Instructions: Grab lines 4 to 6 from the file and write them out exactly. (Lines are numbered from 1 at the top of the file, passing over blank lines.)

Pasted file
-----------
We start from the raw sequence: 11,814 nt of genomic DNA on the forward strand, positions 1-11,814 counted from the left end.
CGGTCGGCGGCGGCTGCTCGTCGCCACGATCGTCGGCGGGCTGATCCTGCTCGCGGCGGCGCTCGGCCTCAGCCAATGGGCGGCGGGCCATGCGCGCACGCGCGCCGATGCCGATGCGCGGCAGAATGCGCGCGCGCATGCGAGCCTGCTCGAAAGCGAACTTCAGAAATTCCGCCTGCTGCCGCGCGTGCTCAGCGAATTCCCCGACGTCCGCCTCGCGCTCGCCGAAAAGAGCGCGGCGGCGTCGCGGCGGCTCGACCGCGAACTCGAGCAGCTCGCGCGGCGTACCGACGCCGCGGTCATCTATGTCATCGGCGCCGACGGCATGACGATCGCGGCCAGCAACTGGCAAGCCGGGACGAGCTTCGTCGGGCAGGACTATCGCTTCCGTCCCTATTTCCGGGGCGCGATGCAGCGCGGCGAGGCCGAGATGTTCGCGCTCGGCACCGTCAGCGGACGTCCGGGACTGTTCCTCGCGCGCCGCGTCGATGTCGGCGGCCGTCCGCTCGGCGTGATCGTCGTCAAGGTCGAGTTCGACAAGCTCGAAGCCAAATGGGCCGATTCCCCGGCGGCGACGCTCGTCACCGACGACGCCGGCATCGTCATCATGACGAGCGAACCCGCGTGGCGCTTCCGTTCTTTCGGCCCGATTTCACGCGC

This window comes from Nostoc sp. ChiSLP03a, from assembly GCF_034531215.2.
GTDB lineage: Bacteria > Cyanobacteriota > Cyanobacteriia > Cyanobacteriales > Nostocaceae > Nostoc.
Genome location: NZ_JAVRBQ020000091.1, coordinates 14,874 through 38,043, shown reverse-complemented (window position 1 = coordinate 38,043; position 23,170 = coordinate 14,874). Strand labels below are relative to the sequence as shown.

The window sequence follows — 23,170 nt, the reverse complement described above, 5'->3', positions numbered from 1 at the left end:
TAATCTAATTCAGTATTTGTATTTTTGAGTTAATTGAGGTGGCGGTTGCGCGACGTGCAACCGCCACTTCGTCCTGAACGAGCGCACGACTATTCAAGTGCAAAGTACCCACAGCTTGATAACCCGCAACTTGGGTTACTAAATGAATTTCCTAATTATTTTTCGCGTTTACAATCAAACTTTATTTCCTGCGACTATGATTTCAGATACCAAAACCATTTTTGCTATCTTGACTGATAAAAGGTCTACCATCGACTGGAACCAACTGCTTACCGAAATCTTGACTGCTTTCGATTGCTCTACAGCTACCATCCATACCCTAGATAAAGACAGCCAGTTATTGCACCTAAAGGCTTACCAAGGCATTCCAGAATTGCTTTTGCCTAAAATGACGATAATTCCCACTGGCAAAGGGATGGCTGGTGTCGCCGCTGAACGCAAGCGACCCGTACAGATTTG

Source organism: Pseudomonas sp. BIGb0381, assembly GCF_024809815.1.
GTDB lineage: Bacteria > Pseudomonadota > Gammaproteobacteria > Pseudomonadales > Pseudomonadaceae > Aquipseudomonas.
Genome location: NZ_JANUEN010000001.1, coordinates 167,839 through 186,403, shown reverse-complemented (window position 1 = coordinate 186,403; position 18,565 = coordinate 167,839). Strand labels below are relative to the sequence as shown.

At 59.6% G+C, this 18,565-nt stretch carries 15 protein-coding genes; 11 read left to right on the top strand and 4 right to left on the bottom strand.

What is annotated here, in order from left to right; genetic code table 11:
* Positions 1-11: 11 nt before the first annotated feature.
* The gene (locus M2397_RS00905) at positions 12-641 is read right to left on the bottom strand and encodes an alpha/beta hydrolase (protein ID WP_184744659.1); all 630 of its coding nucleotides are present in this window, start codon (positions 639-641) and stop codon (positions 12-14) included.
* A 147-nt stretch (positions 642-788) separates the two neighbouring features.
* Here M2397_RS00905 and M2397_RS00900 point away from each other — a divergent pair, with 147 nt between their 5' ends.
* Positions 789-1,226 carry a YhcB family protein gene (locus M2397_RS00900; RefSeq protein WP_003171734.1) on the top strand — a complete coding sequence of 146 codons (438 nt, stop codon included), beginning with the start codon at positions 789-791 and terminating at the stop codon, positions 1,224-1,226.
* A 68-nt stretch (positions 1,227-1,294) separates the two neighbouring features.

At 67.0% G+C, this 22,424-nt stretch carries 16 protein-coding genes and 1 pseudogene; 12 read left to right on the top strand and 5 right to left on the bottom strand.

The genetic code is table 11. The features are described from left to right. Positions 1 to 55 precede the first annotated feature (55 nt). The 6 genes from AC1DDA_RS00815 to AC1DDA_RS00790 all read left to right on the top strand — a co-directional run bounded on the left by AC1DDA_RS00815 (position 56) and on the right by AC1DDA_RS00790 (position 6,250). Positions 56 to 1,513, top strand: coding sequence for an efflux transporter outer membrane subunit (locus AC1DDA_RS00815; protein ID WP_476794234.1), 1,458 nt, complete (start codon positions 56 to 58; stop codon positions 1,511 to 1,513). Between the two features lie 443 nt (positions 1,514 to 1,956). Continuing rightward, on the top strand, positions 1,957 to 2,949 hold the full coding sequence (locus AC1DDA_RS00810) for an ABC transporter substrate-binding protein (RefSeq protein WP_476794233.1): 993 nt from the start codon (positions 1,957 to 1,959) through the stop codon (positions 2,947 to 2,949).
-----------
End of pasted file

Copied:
GTDB lineage: Bacteria > Cyanobacteriota > Cyanobacteriia > Cyanobacteriales > Nostocaceae > Nostoc.
Genome location: NZ_JAVRBQ020000091.1, coordinates 14,874 through 38,043, shown reverse-complemented (window position 1 = coordinate 38,043; position 23,170 = coordinate 14,874). Strand labels below are relative to the sequence as shown.

The window sequence follows — 23,170 nt, the reverse complement described above, 5'->3', positions numbered from 1 at the left end: